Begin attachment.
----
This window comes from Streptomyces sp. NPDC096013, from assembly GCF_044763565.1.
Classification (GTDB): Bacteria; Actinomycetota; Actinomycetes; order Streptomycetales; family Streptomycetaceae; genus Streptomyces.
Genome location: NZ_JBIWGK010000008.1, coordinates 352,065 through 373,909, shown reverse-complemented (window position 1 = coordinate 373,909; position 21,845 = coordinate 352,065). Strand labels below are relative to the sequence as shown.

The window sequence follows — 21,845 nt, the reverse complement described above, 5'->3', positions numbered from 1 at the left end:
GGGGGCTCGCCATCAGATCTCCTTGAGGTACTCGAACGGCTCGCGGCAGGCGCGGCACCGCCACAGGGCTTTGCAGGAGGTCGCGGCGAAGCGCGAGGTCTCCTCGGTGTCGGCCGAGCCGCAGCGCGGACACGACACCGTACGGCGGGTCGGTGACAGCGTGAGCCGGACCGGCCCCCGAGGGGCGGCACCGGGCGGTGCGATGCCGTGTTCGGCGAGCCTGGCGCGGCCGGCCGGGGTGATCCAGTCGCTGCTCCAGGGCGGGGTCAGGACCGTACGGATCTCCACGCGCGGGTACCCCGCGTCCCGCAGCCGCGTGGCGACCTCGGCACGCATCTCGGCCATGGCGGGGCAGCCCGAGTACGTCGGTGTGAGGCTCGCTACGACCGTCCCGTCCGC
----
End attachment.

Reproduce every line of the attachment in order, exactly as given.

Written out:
This window comes from Streptomyces sp. NPDC096013, from assembly GCF_044763565.1.
Classification (GTDB): Bacteria; Actinomycetota; Actinomycetes; order Streptomycetales; family Streptomycetaceae; genus Streptomyces.
Genome location: NZ_JBIWGK010000008.1, coordinates 352,065 through 373,909, shown reverse-complemented (window position 1 = coordinate 373,909; position 21,845 = coordinate 352,065). Strand labels below are relative to the sequence as shown.

The window sequence follows — 21,845 nt, the reverse complement described above, 5'->3', positions numbered from 1 at the left end:
GGGGGCTCGCCATCAGATCTCCTTGAGGTACTCGAACGGCTCGCGGCAGGCGCGGCACCGCCACAGGGCTTTGCAGGAGGTCGCGGCGAAGCGCGAGGTCTCCTCGGTGTCGGCCGAGCCGCAGCGCGGACACGACACCGTACGGCGGGTCGGTGACAGCGTGAGCCGGACCGGCCCCCGAGGGGCGGCACCGGGCGGTGCGATGCCGTGTTCGGCGAGCCTGGCGCGGCCGGCCGGGGTGATCCAGTCGCTGCTCCAGGGCGGGGTCAGGACCGTACGGATCTCCACGCGCGGGTACCCCGCGTCCCGCAGCCGCGTGGCGACCTCGGCACGCATCTCGGCCATGGCGGGGCAGCCCGAGTACGTCGGTGTGAGGCTCGCTACGACCGTCCCGTCCGC